By Dan Majors / Pittsburgh Post-Gazette
Elsie Hilliard Hillman cared.
Her causes came in all sizes, from underwriting a public ice-skating rink in PPG Plaza to the millions of dollars that she and her husband, the industrialist Henry Hillman, donated to the fight against cancer.
A philanthropist and political activist whose lifetime of civic devotion made her a beloved figure in Western Pennsylvania and beyond, Mrs. Hillman died Tuesday morning of complications of old age at Shadyside Hospital. She was 89.
Once described as “the Grand Duchess of the Pennsylvania Republican Party,” Mrs. Hillman approached politics from the perspective of promoting social causes and was instrumental in the election of centrist politicians on the local, state and national level, her favorite campaign being that of her friend, former President George H.W. Bush.
Mr. Bush, whom Mrs. Hillman helped get elected in 1988, described Mrs. Hillman to the Post-Gazette as “a wonderful gal” and praised her for being “amazingly active in politics and her community” and for being “always concerned about making a contribution.”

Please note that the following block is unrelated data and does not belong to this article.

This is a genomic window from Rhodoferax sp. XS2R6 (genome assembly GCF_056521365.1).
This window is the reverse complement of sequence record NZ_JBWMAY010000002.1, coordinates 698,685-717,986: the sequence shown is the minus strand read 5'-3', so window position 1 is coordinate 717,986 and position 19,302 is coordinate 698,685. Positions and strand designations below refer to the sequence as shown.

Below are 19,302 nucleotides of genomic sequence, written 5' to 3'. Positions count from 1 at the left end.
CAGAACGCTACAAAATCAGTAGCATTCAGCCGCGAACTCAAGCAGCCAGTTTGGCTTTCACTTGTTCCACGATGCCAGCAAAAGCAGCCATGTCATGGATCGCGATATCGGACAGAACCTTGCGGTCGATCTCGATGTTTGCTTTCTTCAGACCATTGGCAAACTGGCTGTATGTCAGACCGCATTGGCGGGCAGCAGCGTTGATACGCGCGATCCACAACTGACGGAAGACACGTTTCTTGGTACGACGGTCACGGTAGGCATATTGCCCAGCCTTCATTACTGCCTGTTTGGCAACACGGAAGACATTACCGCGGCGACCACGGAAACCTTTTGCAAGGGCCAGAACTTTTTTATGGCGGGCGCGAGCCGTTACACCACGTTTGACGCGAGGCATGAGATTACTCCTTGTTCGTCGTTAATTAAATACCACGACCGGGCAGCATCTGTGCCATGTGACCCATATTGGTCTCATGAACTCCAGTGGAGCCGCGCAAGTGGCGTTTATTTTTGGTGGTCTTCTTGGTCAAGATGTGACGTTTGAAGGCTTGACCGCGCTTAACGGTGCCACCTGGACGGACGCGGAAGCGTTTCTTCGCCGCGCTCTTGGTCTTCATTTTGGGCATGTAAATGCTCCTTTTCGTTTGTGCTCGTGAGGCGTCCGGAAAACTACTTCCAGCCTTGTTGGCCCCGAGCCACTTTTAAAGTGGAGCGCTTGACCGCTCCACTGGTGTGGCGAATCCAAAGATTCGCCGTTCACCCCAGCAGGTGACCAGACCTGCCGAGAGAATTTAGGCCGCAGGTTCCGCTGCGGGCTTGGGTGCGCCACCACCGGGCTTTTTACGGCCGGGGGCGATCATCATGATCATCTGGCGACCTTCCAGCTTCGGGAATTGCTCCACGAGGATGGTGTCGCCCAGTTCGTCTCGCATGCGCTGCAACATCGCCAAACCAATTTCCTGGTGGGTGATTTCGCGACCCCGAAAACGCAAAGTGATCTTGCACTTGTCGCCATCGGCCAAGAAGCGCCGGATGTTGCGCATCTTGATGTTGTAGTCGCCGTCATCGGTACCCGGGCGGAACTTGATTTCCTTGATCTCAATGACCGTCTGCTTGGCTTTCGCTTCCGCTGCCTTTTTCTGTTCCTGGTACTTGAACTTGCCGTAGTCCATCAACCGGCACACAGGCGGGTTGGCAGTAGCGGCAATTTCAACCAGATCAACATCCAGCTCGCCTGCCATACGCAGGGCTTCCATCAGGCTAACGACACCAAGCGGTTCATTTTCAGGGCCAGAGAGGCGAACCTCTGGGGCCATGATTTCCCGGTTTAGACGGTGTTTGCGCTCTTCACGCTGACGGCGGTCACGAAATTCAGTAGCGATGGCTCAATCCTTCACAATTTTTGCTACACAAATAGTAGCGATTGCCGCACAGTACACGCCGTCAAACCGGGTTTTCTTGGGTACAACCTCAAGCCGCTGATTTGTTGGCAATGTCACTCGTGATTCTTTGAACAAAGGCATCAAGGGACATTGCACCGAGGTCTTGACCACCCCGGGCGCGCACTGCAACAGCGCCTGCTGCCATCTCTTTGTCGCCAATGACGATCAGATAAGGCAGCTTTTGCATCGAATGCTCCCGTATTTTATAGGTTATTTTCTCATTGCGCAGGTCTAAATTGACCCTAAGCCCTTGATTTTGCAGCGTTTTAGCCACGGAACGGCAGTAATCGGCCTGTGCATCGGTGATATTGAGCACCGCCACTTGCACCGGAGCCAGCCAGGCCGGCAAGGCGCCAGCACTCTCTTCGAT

Mr. Bush’s wife, Barbara, once described Mrs. Hillman as “a cross between Teddy Roosevelt and Auntie Mame.”
“Elsie Hillman, our dear friend, broke the mold,” Mr. Bush said. “She was full of wisdom, full of energy and full of humor. She was a tireless political activist, and a wonderful, caring human being. I was blessed to have her on my side. Barbara and I loved her.”
As chairwoman of the state GOP and a member of the Republican National Committee from 1978 to 1996, Mrs. Hillman also lent instrumental support to Republican governors William Scranton, Dick Thornburgh and Tom Ridge, senators John Heinz and Arlen Specter, and Vice President Nelson Rockefeller.
Yet her circle of influence was not limited to Republicans. Labor leaders considered her a friend of the working class. She counted longtime Allegheny County Commissioner Tom Foerster and Pittsburgh Mayors Tom Murphy and Sophie Masloff, all Democrats, among her closest friends. Democratic Mayor Joseph Barr, who served from 1959 to 1970, once told Mr. Foerster, “Anytime you need help of any kind, you go see Elsie.”